How Could the Istanbul Canal Project Affect Regional Stability?

By Chris Deliso

October 28, 2020

Frequently overlooked because its future is unclear, the Istanbul Canal project tops the list of analytical issues because it has relevance for the entire balance of economic, military and political power between Greece and Turkey – and, quite possibly, for the environmental health of the Black Sea and Aegean/Mediterranean Seas.

My first key analytical question concerns a project that may never happen. However, its implications are so significant that it must be considered from several viewpoints.

In April 2013, Hurriyet Daily News reported  that the Turkish government was moving ahead with something that then-Prime Minister Erdoğan whimsically called a “crazy project”: to connect the Black Sea and Marmara Sea by means of a new canal, something that would effectively make the historic core of Istanbul’s European side into an island.

First declared by the Turkish leader during his 2011 re-election campaign, the canal as of 2013 was slated to be a 45-to-50-kilometer waterway that will “link the inner Marmara Sea to the Black Sea, according to plans. The canal will be 25 meters deep and up to 150 meters wide.” The original budget was set for $12 billion, with a completion date of 2023, to match the national independence centennial.

The government’s argument (then and thereafter) was that a new canal would lessen the congestion of tanker traffic from the Bosporus, limiting the risk of vessel collisions in the busy waterways surrounding Istanbul. Nevertheless, safety standards in the Bosporus have been modernized in recent decades and collisions are very rare.

As of 2020, construction had not started, but domestic opposition in Turkey (especially in Istanbul, where an opposition candidate had won Erdoğan’s former mayoral post) was rising on cost, environmental and corruption concerns.  In January 2020, it was reported that property along the planned canal route had been purchased by close relatives of the Turkish president and his close allies, the Qatari royal family.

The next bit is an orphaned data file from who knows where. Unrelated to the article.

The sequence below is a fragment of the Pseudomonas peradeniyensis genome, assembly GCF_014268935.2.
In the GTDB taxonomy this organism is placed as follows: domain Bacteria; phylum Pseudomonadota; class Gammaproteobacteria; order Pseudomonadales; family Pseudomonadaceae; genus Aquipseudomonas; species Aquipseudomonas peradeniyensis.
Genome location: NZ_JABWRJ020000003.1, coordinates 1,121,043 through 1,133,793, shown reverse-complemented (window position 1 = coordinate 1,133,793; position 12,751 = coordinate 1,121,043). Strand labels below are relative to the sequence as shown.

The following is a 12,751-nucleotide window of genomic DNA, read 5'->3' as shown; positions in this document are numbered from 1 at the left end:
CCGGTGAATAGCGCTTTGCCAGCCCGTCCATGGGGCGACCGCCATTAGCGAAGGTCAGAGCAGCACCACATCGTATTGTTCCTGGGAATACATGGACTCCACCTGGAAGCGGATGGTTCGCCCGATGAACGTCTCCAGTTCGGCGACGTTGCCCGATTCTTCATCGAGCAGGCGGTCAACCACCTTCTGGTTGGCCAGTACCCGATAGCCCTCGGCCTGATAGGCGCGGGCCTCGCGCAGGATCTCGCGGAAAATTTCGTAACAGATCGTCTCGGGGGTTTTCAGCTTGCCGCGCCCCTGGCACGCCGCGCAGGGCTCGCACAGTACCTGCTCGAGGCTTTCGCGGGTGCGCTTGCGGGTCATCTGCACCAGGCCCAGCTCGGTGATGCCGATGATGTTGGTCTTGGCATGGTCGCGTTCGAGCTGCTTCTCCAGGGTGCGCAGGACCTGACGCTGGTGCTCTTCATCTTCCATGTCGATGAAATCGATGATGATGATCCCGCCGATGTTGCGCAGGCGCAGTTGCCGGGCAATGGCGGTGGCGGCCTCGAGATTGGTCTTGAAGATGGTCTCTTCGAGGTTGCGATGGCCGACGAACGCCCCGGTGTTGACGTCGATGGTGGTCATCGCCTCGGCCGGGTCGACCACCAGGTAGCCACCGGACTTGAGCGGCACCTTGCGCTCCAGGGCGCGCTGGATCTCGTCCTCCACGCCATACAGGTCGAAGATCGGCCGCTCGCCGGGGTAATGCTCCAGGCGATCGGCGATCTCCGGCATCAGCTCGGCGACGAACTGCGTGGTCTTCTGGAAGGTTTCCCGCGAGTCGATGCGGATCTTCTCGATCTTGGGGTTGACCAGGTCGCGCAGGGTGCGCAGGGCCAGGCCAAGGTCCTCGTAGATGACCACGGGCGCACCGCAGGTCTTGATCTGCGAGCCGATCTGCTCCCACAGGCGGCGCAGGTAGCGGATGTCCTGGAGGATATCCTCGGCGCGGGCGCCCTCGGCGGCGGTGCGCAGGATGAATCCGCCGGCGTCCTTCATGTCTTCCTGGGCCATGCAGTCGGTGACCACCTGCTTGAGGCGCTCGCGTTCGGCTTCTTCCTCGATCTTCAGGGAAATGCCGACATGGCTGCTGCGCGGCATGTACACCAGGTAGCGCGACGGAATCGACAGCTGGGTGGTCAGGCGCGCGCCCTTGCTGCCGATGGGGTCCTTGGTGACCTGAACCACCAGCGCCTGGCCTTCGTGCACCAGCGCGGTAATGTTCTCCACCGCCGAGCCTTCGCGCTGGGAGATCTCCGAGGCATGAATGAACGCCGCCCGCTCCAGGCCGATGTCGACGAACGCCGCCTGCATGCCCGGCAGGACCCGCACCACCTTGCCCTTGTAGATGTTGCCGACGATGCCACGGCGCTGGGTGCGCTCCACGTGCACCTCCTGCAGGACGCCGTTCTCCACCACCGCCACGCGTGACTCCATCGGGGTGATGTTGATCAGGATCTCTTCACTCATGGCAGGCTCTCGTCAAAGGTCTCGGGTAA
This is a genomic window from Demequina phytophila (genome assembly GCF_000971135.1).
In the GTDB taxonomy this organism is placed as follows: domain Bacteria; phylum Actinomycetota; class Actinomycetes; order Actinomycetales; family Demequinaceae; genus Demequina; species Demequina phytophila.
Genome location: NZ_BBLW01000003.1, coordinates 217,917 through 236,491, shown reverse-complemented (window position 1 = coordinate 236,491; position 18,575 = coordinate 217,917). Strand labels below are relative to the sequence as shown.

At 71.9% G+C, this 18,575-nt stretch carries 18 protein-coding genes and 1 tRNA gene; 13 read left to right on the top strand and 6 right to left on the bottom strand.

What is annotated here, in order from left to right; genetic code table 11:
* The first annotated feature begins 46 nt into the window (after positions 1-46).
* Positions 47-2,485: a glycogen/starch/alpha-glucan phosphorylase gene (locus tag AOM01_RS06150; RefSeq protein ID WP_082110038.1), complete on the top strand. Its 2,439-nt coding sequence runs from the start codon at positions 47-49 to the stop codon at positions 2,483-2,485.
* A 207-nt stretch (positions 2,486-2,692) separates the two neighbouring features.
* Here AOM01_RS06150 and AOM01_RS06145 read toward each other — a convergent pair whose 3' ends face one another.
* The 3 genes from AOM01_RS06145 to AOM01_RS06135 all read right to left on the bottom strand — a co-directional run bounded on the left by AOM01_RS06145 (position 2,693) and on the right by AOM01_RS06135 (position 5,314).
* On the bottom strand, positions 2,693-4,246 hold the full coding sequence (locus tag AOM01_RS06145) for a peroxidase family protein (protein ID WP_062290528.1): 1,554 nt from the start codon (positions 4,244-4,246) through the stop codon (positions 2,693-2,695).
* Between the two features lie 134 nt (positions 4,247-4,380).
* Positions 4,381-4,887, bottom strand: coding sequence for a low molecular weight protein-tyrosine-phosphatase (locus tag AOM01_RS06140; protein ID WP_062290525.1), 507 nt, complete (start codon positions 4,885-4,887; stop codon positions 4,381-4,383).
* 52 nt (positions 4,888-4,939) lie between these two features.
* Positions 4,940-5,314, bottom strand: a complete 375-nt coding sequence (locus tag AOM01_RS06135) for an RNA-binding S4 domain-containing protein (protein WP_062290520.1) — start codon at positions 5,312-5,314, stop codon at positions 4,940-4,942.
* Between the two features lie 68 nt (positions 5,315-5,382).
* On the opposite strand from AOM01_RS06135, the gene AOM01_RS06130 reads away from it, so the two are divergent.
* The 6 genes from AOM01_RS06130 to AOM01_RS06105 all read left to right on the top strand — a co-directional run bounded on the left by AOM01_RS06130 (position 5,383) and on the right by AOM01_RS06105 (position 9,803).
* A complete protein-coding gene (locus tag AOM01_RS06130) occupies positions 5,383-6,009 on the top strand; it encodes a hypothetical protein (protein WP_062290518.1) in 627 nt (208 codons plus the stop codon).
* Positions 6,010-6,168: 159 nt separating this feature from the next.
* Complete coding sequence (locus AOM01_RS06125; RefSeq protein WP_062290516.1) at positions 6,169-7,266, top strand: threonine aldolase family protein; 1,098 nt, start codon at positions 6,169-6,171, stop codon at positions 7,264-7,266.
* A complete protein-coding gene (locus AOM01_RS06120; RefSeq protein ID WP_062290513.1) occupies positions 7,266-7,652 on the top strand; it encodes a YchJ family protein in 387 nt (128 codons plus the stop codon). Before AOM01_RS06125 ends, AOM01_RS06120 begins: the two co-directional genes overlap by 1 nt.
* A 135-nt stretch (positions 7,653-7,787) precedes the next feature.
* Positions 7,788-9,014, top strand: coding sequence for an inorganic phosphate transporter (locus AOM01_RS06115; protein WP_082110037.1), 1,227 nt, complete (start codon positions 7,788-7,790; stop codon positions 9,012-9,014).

In December 2019, the new Istanbul authorities announcing they were withdrawing municipal support for the Protocol that oversees construction plans. Despite this development, the national government continued with its plans, announcing the first tenders in March 2020.

WHY THIS HAS GEOSTRATEGIC IMPORTANCE

It is highly likely that the idea of a new Istanbul canal emerged from the general trajectory of naval policy innovations that have included offshore energy exploration in contested waters and a declared Exclusive Economic Zone with the factional government in Tripoli. In this analysis, a second canal becomes important as a legal response: it would allow Turkey to go beyond the 1936 Monttreaux Convention, which grants free passage to all vessels using the Bosporus and which limits military vessels within that strait to countries sharing a Black Sea border.

Erdoğan himself alluded to an unspecified ‘political’ aspect of a new canal in discussing the issue in 2020. As critics have noted, it would not make sense for commercial shipping to pay fees to go through a new canal considering the existing presence of the Bosporus, which in any case has not seen a major accident in many years.